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Top 10 tips for a safe holiday roadtrip in SA

2016-03-23 15:00

SAFETY CHECKS: Make sure your car is in perfect working condition before you head off on your Easter holiday in South Africa. Image: Supplied

Cape Town - It's that time of year again when friends and families embark on a long-awaited Easter holiday. Vehicle checks are vital and could prevent loved ones from becoming statistics on South Africa's dangerous roads.  

In 2015, the Easter weekend saw a high number of deaths on our roads, despite the efforts of law enforcement. Spokesperson for the Western Cape transport MEC Siphesihle Dube said most road deaths were pedestrians.

The preliminary Easter weekend road death toll in 2015 - 287 from 208 crashes represented a 48% increase compared to the 2014 Easter death toll of 193 from 148 crashes. 

Vehicle checks you should perform before you head off on your journey: Info by Tiger Wheel & Tyre and Michelin Tyres SA

1 Before you leave
Before beginning a long drive always ensure you get enough sleep the night before. Make sure to do a quick inspection of the car before leaving the house, make sure the tyres are properly inflated and all fluids are at their proper levels. 

2 Assemble a road safety kit
Whether your journey is long or short, it pays to be prepared for any emergency. Make sure you have the following items in your car in case you run into some difficulty; a first aid kit, a flashlight, basic tools and your locknut key, if you have one, a reflective triangle, your car manual, jumper cables, a charged cell phone and cell phone charger. Also remember to pack a detailed map of your route, as technology is not always reliable! 

READ: Planning an SA road trip? 20 vehicle checks you must do!

3 Always be prepared to change a tyre
Every driver of a vehicle should know how to change a tyre. Unfortunately, this is not always the case in South Africa and stopping to help someone in trouble has become a safety issue and not many people are willing to do it.

Therefore it is highly recommended that you sign up for roadside assistance before long journeys. Rather sit and wait for help then get out of your vehicle and risk your safety, especially at night.

4 Practice defensive driving
We all know that prevention is better than cure, so it is wise to practice defensive driving.

Avoid drinking and driving, or driving when tired or drowsy, keep a distance of three cars between you and the car in front of you, drive more carefully in bad weather and, avoid getting into confrontations with other drivers on the road. Also remember to pull over and take breaks every couple of hours, it may not feel necessary but it is imperative to break your concentration every so often. Also if you can, share the driving responsibilities with someone else.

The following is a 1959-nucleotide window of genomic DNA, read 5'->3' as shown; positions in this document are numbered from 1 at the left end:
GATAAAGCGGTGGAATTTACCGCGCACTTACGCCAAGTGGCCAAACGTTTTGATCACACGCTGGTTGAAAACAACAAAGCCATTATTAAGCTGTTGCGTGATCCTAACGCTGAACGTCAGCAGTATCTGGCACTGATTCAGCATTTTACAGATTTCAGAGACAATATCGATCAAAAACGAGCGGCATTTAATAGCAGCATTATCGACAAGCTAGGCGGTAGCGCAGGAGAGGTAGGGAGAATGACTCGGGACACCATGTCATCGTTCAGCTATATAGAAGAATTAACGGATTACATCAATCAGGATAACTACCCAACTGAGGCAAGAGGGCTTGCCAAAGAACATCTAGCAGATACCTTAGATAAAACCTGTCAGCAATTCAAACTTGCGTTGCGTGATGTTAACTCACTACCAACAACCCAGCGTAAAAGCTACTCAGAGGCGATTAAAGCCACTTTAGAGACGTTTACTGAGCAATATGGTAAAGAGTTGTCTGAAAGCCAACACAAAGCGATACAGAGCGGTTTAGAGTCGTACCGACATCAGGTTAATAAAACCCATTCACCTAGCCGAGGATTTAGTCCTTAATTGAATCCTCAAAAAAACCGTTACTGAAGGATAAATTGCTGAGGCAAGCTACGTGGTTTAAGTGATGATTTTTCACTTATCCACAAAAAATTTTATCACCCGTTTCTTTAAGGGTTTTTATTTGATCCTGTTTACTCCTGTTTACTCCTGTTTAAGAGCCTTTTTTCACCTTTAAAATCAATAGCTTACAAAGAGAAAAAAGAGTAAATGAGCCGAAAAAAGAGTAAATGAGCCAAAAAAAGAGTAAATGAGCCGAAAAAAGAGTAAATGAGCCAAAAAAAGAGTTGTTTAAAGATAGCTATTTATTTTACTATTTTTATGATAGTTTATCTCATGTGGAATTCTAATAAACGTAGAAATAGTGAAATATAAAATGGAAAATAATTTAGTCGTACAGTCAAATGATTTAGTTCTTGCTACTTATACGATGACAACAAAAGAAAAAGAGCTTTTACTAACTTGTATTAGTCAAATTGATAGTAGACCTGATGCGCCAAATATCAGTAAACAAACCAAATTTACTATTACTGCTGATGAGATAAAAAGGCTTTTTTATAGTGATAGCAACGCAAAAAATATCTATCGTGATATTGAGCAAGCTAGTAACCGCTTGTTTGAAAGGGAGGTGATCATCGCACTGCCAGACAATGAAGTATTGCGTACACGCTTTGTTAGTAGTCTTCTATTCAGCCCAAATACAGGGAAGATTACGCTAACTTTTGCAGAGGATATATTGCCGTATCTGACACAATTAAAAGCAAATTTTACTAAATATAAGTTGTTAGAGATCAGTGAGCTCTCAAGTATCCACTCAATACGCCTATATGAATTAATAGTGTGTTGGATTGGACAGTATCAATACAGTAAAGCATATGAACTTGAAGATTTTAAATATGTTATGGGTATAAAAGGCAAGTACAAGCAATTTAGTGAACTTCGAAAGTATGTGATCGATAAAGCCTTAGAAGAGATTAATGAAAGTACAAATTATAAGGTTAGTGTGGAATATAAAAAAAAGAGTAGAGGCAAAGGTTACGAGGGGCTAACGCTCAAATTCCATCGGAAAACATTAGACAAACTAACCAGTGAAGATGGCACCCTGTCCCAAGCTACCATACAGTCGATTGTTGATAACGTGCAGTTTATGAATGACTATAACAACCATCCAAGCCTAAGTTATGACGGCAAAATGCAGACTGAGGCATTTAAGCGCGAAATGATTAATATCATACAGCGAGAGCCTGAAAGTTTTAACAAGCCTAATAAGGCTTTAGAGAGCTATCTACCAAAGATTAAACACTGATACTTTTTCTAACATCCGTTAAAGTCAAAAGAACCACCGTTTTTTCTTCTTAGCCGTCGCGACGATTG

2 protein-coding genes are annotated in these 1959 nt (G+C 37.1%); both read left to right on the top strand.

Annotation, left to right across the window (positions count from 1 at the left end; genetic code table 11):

5 Have a list of all necessary contacts
Other than the South African emergency number 112 which can be dialed from any cell phone, you should also know the numbers for your insurance company and roadside assistance. Make sure you have your membership numbers available and it is a good idea to keep a written list of all this information in case your cell phone battery dies.

6 Buckle up!
A tip that should go without saying, make sure everyone in the car buckles up! 

Michelin South Africa marketing manager, Luc Fayolle, says: "When it comes to your safety, your tyres are critical. To get the most out of your tyres in terms of maximum mileage and safety, you'll need to maintain them properly. Keep in mind that insurance companies will not pay out any claims if tyres are deemed unroadworthy, regardless if the incident was a result of the tyres or not."

7 Pack for safety
Check that you have a spare wheel in the boot that is pumped up to the correct air pressure and is not punctured. Remember that most spare tyres can only go about 80km/h and not further than 100km. Make sure you have the correct tools, should you have to change a tyre such as a jack and lug wrench. Depending on your make and tyres, you may also need a wheel lock, extension bars for lowering the spare tyre and alignment studs. 

8 Tyre pressure
Tyres have been known to lose up to 0.06BAR (the metric unit used to determine pressure) every month. Tyre pressures should be checked when the tyres are 'cold'. This should be done before you drive, or a maximum of 3km or at least 3 hours after you have driven. Remember tyre pressures might differ when pulling or carrying a load.

9 Rotation, rotation!
Regular rotation helps extend the life of your tyres and improve performances. Tyres should be rotated every six months or every 8000 to 10 000km. 

10 When to replace tyres
Did you know tyres should be replaced every five - seven years, depending on how much you drive. Caravan and trailer tyres should be replaced regularly as well, even if only used once or twice a year. Ensure your tyres are the same size and type as your current tyres. New tyres provide better wet grip than worn tyres. 


Read more on:    easter  |  tyres  |  holidays

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